You can register several runners and use them the whole time without usage limitations defined by GitLab, which right now is 400 minutes in the free tier. It means that you can collaborate with your team members without any unwanted interruptions, which is necessary for continuous integration.

For beginners, I recommend using your own GitLab runner installed as a docker container because it is great for fast prototyping.

What is also essential, Gitlab CI/CD runs on the machines of your choice. This means that the whole source code is downloaded to the machine managed by you. For sure, runners managed by GitLab are secure, but still - you never know.

What Are Gitlab Executors?

An executor is a service that receives assignments from the runner and executes jobs defined in .gitlab-ci.yml. Several types of executors allow you to select an environment where the job is executed. The simplest one is shell executor, which uses a shell on the machine where the runner is installed - it means that it may be your laptop. Unfortunately, shell executor does not guarantee a clean environment for each job and requires manual installation of the necessary software.

I recommend using the docker executor for beginners, which guarantees a new environment for each pipeline run. Decision upon executor may be done when registering your runner in GitLab.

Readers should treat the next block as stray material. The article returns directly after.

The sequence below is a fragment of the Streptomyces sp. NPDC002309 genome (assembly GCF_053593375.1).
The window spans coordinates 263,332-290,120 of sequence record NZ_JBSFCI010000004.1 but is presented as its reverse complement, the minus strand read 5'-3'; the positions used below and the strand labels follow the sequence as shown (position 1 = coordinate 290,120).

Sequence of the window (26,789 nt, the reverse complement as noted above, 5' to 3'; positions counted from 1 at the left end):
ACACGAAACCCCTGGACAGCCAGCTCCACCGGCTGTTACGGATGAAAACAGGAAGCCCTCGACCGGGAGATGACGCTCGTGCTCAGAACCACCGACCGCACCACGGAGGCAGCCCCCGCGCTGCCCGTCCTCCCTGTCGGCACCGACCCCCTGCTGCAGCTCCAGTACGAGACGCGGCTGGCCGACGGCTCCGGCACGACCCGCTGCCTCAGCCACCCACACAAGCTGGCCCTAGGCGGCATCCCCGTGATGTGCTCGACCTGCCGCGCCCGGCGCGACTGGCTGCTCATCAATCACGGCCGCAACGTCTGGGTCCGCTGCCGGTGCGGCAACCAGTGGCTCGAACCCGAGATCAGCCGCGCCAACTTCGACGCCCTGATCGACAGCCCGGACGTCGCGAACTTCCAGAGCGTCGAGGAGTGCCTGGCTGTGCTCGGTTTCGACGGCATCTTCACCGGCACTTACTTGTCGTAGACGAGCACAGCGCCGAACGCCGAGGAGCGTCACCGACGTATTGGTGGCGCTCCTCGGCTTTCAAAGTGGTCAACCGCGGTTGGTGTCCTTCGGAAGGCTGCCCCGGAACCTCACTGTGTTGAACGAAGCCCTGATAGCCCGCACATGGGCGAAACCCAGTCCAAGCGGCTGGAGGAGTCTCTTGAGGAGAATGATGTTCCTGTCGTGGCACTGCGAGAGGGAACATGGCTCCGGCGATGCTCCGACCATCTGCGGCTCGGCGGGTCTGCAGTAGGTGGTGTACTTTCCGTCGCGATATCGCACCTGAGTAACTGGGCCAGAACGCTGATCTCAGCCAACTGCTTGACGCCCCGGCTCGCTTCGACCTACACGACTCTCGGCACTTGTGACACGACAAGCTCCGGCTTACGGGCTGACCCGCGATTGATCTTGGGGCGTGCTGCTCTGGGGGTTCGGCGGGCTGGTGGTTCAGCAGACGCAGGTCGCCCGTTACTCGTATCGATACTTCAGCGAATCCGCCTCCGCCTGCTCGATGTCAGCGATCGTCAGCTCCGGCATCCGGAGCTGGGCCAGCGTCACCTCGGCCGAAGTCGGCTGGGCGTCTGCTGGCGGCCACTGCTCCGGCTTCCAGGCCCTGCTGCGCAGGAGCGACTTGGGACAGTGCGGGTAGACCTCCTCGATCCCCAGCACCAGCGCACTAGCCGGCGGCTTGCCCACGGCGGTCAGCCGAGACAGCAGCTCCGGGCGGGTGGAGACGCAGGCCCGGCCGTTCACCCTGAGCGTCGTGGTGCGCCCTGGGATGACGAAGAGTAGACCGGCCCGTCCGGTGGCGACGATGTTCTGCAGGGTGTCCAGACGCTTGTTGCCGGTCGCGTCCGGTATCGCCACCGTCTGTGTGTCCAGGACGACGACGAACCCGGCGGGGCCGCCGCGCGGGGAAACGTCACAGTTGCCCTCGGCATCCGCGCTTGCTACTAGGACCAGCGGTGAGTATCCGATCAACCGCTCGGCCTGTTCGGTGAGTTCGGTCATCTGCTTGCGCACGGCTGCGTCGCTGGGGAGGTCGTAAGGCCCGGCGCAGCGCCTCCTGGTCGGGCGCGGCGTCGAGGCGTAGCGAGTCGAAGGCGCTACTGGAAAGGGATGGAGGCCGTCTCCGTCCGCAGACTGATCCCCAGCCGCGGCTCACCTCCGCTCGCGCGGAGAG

Gitlab Runner Execution Flow

Let’s see how runners and executors collaborate with Gitlab, looking at GitLab runner execution flow. This is how an entire pipeline is executed.

Gitlab runner execution flow
Gitlab runner execution flow

First of all, GitLab must be aware that such an executor exists, and for security reasons, must be sure that it is a runner managed by the owner of the repository. To gain access to the repository, the runner must be registered using the token provided by GitLab. It is a pretty straightforward process. As I already mentioned, I recommend using GitLab runner installed in a container.

Then the runner is asking for jobs to execute. If there is something to do, the runner downloads job details and triggers an executor. Executor clones the git repository, downloads artifacts, and executes jobs defined in .gitlab-ci.yml.

When an executor is done, it uploads job output and job status to GitLab.

GitLab Pipeline Jobs

To better understand GitLab runners, let’s see the example GitLab repository, with pipelines and jobs defined in .gitlab-ci.yml. The pipeline consists of four jobs as follows: update artifact, update cache, update C&A, and check, which verifies the final status of the pipeline.

Example pipeline jobs
Example pipeline jobs

Each job executes the same commands, which display the content of the working directory and show the content of cache and artifact files.

- ls # show all files and directories in working directory
- if test -f ./cache-file; then cat ./cache-file; fi; # cat content of cache-file
- if test -f ./artifact-file; then cat ./artifact-file; fi; # cat content of artifact-file

For the sake of simplicity, I use only one file as cache and one file as an artifact, but you can also define a whole directory. Additionally, jobs have their responsibilities: Job update artifact adds some text to artifact-file

- echo "artifact updated in job 1A, secret [$SECRET_KEY], on branch [$CI_COMMIT_BRANCH]">>./artifact-file

Job update cache also adds some text, but to cache-file

- echo "cache created in job 1B, secret [$SECRET_KEY], on branch [$CI_COMMIT_BRANCH]">>./cache-file

Job update C&A updates both cache and artifact: